Wage Growth May be Held Back by Workers Staying at Their Jobs

November 19, 2019

Even though unemployment is at the lowest level in decades, workers’ pay has been slow to rise. One possible culprit, according to the Wall Street Journal, may be that workers are not switching jobs as much as they previously. In the years following the financial crisis, unemployment gradually improved, but the rate of job switching remained low and still lags behind the decades before the financial crisis. Between 2000 and 2007, the share of U.S. workers who had been at their job for less than a year was about 25 percent. In recent years, from 2010 to 2018, that share has fallen to about 21 percent.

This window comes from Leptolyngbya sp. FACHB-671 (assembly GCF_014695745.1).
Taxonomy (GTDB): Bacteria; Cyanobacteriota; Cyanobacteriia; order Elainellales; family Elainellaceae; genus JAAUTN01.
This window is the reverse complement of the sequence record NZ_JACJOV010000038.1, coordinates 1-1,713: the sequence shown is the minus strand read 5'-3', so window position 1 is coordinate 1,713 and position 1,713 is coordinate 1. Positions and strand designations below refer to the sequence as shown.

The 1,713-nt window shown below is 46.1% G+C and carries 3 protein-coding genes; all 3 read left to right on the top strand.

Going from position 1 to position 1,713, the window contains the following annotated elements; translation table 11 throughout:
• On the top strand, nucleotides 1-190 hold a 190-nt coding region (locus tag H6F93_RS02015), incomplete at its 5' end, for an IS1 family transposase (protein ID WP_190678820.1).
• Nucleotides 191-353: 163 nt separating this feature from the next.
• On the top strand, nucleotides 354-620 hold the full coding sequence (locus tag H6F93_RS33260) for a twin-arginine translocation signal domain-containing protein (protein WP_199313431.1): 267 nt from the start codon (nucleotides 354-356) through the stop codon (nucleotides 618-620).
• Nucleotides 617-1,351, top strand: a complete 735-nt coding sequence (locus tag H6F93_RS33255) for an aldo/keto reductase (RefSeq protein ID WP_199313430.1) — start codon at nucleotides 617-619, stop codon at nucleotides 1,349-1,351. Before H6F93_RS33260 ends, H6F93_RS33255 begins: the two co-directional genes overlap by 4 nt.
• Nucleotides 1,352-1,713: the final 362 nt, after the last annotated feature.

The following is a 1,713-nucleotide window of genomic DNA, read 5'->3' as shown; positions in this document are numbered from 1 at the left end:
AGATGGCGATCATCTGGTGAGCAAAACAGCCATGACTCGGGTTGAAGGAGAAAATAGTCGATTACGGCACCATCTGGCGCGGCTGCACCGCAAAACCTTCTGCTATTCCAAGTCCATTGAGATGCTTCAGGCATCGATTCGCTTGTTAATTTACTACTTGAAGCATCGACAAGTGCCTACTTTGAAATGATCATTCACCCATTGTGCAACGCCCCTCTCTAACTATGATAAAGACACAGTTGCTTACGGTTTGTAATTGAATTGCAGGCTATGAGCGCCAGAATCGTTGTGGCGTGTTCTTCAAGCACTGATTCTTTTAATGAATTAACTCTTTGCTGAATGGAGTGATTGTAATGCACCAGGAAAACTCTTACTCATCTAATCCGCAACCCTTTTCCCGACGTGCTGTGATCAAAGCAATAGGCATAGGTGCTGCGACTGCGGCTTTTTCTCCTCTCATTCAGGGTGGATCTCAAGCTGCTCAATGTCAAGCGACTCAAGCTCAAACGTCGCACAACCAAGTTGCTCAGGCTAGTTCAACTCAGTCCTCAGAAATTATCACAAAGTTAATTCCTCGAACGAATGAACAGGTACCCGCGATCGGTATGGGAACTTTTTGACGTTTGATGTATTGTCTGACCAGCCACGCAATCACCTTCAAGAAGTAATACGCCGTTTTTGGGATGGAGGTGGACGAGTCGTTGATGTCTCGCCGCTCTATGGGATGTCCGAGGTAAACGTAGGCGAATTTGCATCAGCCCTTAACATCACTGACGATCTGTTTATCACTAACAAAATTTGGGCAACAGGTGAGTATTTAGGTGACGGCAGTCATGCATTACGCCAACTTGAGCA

The most common reason to switch jobs is that pay is better elsewhere, but it can even increase wages for those who stay put. Employers will increase pay in an effort to retain workers. Some economists actually say that rather than unemployment, the level of job churn is a better indicator of wage growth, as well as inflation and productivity.

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